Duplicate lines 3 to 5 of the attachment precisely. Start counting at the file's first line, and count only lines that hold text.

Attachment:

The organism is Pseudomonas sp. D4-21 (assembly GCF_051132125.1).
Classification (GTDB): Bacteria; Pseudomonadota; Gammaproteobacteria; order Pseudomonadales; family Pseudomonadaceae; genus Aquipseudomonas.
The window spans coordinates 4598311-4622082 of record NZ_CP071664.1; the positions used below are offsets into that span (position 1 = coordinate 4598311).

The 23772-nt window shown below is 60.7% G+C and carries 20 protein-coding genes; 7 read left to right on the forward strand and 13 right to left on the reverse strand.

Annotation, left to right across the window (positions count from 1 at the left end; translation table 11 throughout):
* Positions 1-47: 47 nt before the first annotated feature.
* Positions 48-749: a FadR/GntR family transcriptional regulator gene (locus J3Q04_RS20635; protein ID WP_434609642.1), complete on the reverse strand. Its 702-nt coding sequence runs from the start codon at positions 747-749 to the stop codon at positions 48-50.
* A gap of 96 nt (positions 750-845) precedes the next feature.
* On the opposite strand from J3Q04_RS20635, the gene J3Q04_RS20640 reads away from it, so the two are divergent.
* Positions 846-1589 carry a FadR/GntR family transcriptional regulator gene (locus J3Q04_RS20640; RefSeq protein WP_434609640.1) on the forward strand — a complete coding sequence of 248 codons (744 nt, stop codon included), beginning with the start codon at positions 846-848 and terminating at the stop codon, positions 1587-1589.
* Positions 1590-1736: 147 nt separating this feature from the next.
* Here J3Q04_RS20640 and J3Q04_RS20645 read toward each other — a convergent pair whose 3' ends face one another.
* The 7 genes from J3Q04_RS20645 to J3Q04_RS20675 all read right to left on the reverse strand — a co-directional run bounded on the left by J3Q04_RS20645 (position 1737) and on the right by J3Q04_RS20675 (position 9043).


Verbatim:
The window spans coordinates 4598311-4622082 of record NZ_CP071664.1; the positions used below are offsets into that span (position 1 = coordinate 4598311).

The 23772-nt window shown below is 60.7% G+C and carries 20 protein-coding genes; 7 read left to right on the forward strand and 13 right to left on the reverse strand.

Annotation, left to right across the window (positions count from 1 at the left end; translation table 11 throughout):